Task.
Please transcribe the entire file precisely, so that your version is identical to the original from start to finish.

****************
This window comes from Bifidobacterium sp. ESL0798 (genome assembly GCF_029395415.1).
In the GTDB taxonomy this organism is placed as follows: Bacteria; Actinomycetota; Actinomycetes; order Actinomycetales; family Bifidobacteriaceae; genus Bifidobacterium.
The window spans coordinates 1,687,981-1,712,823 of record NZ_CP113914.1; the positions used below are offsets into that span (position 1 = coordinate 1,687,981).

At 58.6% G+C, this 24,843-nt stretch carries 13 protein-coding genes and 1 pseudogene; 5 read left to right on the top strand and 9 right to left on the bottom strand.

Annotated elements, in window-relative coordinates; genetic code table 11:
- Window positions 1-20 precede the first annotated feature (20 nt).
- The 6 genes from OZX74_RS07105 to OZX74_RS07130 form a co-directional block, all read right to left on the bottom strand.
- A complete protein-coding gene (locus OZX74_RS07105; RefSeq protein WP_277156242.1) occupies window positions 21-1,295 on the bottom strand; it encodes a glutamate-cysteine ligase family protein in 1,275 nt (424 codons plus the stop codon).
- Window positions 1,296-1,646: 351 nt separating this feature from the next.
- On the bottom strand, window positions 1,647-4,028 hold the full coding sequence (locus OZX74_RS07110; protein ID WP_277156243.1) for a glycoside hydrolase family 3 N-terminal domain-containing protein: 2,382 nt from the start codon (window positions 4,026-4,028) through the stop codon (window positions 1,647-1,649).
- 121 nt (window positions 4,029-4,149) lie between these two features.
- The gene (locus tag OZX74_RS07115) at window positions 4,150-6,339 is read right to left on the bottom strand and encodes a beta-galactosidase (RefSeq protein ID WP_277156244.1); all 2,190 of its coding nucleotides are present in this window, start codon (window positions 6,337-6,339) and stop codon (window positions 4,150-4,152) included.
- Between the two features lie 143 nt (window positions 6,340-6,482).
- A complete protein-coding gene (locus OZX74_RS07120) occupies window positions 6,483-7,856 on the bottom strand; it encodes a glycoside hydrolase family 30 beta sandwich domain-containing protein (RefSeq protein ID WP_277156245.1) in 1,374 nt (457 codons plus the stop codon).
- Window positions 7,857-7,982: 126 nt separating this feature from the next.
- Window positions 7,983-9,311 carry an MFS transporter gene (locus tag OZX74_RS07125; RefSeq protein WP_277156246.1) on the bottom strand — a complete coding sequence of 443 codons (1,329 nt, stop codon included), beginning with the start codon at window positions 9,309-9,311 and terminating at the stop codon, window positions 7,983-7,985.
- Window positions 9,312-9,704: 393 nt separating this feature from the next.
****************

This window comes from Bifidobacterium sp. ESL0798 (genome assembly GCF_029395415.1).
In the GTDB taxonomy this organism is placed as follows: Bacteria; Actinomycetota; Actinomycetes; order Actinomycetales; family Bifidobacteriaceae; genus Bifidobacterium.
The window spans coordinates 1,687,981-1,712,823 of record NZ_CP113914.1; the positions used below are offsets into that span (position 1 = coordinate 1,687,981).

At 58.6% G+C, this 24,843-nt stretch carries 13 protein-coding genes and 1 pseudogene; 5 read left to right on the top strand and 9 right to left on the bottom strand.

Annotated elements, in window-relative coordinates; genetic code table 11:
- Window positions 1-20 precede the first annotated feature (20 nt).
- The 6 genes from OZX74_RS07105 to OZX74_RS07130 form a co-directional block, all read right to left on the bottom strand.
- A complete protein-coding gene (locus OZX74_RS07105; RefSeq protein WP_277156242.1) occupies window positions 21-1,295 on the bottom strand; it encodes a glutamate-cysteine ligase family protein in 1,275 nt (424 codons plus the stop codon).
- Window positions 1,296-1,646: 351 nt separating this feature from the next.
- On the bottom strand, window positions 1,647-4,028 hold the full coding sequence (locus OZX74_RS07110; protein ID WP_277156243.1) for a glycoside hydrolase family 3 N-terminal domain-containing protein: 2,382 nt from the start codon (window positions 4,026-4,028) through the stop codon (window positions 1,647-1,649).
- 121 nt (window positions 4,029-4,149) lie between these two features.
- The gene (locus tag OZX74_RS07115) at window positions 4,150-6,339 is read right to left on the bottom strand and encodes a beta-galactosidase (RefSeq protein ID WP_277156244.1); all 2,190 of its coding nucleotides are present in this window, start codon (window positions 6,337-6,339) and stop codon (window positions 4,150-4,152) included.
- Between the two features lie 143 nt (window positions 6,340-6,482).
- A complete protein-coding gene (locus OZX74_RS07120) occupies window positions 6,483-7,856 on the bottom strand; it encodes a glycoside hydrolase family 30 beta sandwich domain-containing protein (RefSeq protein ID WP_277156245.1) in 1,374 nt (457 codons plus the stop codon).
- Window positions 7,857-7,982: 126 nt separating this feature from the next.
- Window positions 7,983-9,311 carry an MFS transporter gene (locus tag OZX74_RS07125; RefSeq protein WP_277156246.1) on the bottom strand — a complete coding sequence of 443 codons (1,329 nt, stop codon included), beginning with the start codon at window positions 9,309-9,311 and terminating at the stop codon, window positions 7,983-7,985.
- Window positions 9,312-9,704: 393 nt separating this feature from the next.